I was experimenting with some of the network monitoring commands in cmd and I noticed that there's a significant difference in the number of hops in the output of tracert for different hosts. For example, when I tried to trace a packet to the Google server, the destination was reached within 4 hops. Then when I did the same thing for Pastebin, I got 15. Can someone please explain why this is so? Thanks!

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  • Different hosts are on different networks, and will take different unequal routes to them, but that should be obvious. You're just seeing different infrastructure. If you want to know more about the route, run the reverse lookups, and see if any come back with router names.
    – Radhil
    Jan 3, 2016 at 15:05

2 Answers 2


The answer is simply that different hosts are on different networks, as @radhil says, and you have to take longer paths to get there. Different providers have their own rules about whose traffic they are willing to carry, so the path you take may be chosen for business reasons, not necessarily because it's the shortest.

Try running the tracert command without the -d option (not to perform a DNS lookup on each IP address, -n on tcptraceroute and mtr), and you will see the different domains in the path.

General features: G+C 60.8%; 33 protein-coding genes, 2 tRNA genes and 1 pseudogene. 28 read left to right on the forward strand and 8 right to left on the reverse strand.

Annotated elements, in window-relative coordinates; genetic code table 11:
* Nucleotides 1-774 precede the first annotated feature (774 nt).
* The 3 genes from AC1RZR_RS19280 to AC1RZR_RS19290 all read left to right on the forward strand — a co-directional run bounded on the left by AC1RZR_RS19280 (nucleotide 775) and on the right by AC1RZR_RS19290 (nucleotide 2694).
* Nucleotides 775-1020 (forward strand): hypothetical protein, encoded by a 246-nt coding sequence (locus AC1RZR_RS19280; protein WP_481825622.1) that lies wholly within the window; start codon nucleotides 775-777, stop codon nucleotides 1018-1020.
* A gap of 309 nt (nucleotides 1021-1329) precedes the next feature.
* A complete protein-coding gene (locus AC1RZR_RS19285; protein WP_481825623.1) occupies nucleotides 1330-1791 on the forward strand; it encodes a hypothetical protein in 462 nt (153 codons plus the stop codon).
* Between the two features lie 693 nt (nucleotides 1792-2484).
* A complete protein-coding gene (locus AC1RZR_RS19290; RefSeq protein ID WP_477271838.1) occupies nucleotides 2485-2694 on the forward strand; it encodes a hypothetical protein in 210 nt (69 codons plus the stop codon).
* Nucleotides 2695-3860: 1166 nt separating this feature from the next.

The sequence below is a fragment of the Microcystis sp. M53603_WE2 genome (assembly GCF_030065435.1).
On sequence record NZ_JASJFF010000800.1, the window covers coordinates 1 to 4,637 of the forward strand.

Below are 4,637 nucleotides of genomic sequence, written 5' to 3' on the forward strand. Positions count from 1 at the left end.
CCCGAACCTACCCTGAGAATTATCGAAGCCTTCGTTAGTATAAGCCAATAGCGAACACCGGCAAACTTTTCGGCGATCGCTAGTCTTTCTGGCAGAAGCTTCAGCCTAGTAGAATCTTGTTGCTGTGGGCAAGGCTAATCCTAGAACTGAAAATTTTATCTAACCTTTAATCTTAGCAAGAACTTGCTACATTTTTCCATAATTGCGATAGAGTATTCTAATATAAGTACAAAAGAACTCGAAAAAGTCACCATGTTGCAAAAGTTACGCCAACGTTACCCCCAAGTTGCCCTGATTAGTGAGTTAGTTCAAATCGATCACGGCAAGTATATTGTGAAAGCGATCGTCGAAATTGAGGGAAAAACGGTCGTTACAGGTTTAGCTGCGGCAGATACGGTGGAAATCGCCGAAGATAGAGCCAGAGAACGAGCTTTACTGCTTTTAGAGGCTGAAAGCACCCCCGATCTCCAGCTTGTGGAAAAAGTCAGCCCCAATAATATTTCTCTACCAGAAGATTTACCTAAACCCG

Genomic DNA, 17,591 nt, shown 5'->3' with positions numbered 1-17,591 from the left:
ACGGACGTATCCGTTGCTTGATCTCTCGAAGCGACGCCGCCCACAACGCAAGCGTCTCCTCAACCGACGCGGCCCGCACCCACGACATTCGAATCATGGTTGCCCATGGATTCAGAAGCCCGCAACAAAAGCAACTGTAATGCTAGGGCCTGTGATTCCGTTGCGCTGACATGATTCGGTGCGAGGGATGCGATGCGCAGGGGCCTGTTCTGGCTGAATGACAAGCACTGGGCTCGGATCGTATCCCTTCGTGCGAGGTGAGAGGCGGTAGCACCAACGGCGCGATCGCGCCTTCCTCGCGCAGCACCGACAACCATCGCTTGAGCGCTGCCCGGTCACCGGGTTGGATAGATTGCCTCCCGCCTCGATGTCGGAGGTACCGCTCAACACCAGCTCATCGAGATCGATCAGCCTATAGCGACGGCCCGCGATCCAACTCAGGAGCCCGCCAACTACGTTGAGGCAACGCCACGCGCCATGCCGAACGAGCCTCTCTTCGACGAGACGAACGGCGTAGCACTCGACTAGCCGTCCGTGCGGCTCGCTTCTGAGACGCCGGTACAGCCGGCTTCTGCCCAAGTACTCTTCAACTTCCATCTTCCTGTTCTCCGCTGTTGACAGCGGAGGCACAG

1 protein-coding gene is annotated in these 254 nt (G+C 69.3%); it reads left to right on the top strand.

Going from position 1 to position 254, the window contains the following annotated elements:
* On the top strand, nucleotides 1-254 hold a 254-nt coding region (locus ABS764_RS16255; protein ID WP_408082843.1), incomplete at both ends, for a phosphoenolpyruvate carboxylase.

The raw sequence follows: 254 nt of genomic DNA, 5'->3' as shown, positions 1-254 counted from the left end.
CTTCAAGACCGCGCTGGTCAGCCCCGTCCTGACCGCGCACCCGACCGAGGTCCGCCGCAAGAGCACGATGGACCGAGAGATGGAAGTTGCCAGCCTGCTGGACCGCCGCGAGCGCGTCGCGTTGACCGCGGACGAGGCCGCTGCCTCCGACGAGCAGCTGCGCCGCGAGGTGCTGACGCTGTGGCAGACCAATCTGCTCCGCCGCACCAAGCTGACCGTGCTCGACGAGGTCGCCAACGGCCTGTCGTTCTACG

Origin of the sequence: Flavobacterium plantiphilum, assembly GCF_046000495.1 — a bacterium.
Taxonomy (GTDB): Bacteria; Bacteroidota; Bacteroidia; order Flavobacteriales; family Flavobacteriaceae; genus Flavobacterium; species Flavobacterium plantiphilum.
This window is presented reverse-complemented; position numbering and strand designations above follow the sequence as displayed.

• Do you think those business reasons when the ISP makes a decision about the route include how frequently the site is accessed? That was actually the first thing that came into my mind - since Google is a very popular website, maybe the provider chose a shorter route?
    – a_kris
    Jan 4, 2016 at 13:18
  • The decision usually has to do with money. How much the ISP has to pay for traffic.
    – Ron Trunk
    Jan 4, 2016 at 13:20

The internet connects every computer in the world to every other computer (on line ones anyway) Think about a physical system to sort and route packages along highways. How many sorting stations would you need to cover North America alone? Fewer than you think thanks to square law math.

The amazing thing is the small number of hops that are required to get anywhere. I trace Google, Bing, Gmail and they are all just 7 to 10 hops - and not always the same. Each router (sorting station) has a list of addresses it will accept, and a list of destinations it can process. All happening dynamically in milliseconds.

Cheap, efficient, fast and reliable.

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